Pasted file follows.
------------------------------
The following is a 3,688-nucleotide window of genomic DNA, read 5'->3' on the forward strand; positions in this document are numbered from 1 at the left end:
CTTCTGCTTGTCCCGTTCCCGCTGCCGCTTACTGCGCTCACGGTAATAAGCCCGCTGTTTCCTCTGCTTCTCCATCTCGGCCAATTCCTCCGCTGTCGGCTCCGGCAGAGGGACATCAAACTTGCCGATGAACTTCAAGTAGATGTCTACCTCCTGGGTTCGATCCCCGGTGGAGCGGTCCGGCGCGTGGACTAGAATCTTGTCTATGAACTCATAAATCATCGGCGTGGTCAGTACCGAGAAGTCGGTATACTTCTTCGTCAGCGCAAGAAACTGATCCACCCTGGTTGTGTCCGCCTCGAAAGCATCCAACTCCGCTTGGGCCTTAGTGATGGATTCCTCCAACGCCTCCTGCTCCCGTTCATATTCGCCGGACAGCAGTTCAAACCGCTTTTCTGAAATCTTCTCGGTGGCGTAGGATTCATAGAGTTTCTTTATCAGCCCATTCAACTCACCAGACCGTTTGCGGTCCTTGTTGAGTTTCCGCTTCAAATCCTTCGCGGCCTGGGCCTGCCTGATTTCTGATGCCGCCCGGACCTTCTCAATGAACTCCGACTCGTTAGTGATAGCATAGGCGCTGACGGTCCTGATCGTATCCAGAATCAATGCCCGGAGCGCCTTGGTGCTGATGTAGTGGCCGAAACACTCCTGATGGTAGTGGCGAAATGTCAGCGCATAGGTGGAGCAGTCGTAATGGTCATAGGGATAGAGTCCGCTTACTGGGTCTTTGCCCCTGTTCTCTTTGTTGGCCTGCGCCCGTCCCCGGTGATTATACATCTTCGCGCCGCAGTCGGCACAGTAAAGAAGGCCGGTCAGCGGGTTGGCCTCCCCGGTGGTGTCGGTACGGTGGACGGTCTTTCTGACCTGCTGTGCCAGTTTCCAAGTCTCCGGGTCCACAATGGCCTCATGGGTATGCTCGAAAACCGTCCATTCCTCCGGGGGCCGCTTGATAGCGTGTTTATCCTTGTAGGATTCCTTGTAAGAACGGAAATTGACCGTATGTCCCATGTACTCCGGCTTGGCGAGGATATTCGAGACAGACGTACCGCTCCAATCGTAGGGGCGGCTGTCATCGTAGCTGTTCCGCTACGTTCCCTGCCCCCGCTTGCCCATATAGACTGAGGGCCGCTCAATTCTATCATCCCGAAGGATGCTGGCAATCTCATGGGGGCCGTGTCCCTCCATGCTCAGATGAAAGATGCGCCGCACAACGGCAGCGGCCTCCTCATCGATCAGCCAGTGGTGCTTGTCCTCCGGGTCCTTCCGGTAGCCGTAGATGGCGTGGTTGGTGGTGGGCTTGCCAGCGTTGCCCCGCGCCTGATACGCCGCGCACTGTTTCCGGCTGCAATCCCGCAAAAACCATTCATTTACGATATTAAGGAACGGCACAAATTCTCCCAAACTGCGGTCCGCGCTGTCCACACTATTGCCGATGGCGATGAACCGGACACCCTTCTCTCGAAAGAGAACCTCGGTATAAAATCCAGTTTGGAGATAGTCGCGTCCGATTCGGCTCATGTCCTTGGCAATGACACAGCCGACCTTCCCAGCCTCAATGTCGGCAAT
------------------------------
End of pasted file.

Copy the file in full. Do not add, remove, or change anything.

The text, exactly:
The following is a 3,688-nucleotide window of genomic DNA, read 5'->3' on the forward strand; positions in this document are numbered from 1 at the left end:
CTTCTGCTTGTCCCGTTCCCGCTGCCGCTTACTGCGCTCACGGTAATAAGCCCGCTGTTTCCTCTGCTTCTCCATCTCGGCCAATTCCTCCGCTGTCGGCTCCGGCAGAGGGACATCAAACTTGCCGATGAACTTCAAGTAGATGTCTACCTCCTGGGTTCGATCCCCGGTGGAGCGGTCCGGCGCGTGGACTAGAATCTTGTCTATGAACTCATAAATCATCGGCGTGGTCAGTACCGAGAAGTCGGTATACTTCTTCGTCAGCGCAAGAAACTGATCCACCCTGGTTGTGTCCGCCTCGAAAGCATCCAACTCCGCTTGGGCCTTAGTGATGGATTCCTCCAACGCCTCCTGCTCCCGTTCATATTCGCCGGACAGCAGTTCAAACCGCTTTTCTGAAATCTTCTCGGTGGCGTAGGATTCATAGAGTTTCTTTATCAGCCCATTCAACTCACCAGACCGTTTGCGGTCCTTGTTGAGTTTCCGCTTCAAATCCTTCGCGGCCTGGGCCTGCCTGATTTCTGATGCCGCCCGGACCTTCTCAATGAACTCCGACTCGTTAGTGATAGCATAGGCGCTGACGGTCCTGATCGTATCCAGAATCAATGCCCGGAGCGCCTTGGTGCTGATGTAGTGGCCGAAACACTCCTGATGGTAGTGGCGAAATGTCAGCGCATAGGTGGAGCAGTCGTAATGGTCATAGGGATAGAGTCCGCTTACTGGGTCTTTGCCCCTGTTCTCTTTGTTGGCCTGCGCCCGTCCCCGGTGATTATACATCTTCGCGCCGCAGTCGGCACAGTAAAGAAGGCCGGTCAGCGGGTTGGCCTCCCCGGTGGTGTCGGTACGGTGGACGGTCTTTCTGACCTGCTGTGCCAGTTTCCAAGTCTCCGGGTCCACAATGGCCTCATGGGTATGCTCGAAAACCGTCCATTCCTCCGGGGGCCGCTTGATAGCGTGTTTATCCTTGTAGGATTCCTTGTAAGAACGGAAATTGACCGTATGTCCCATGTACTCCGGCTTGGCGAGGATATTCGAGACAGACGTACCGCTCCAATCGTAGGGGCGGCTGTCATCGTAGCTGTTCCGCTACGTTCCCTGCCCCCGCTTGCCCATATAGACTGAGGGCCGCTCAATTCTATCATCCCGAAGGATGCTGGCAATCTCATGGGGGCCGTGTCCCTCCATGCTCAGATGAAAGATGCGCCGCACAACGGCAGCGGCCTCCTCATCGATCAGCCAGTGGTGCTTGTCCTCCGGGTCCTTCCGGTAGCCGTAGATGGCGTGGTTGGTGGTGGGCTTGCCAGCGTTGCCCCGCGCCTGATACGCCGCGCACTGTTTCCGGCTGCAATCCCGCAAAAACCATTCATTTACGATATTAAGGAACGGCACAAATTCTCCCAAACTGCGGTCCGCGCTGTCCACACTATTGCCGATGGCGATGAACCGGACACCCTTCTCTCGAAAGAGAACCTCGGTATAAAATCCAGTTTGGAGATAGTCGCGTCCGATTCGGCTCATGTCCTTGGCAATGACACAGCCGACCTTCCCAGCCTCAATGTCGGCAAT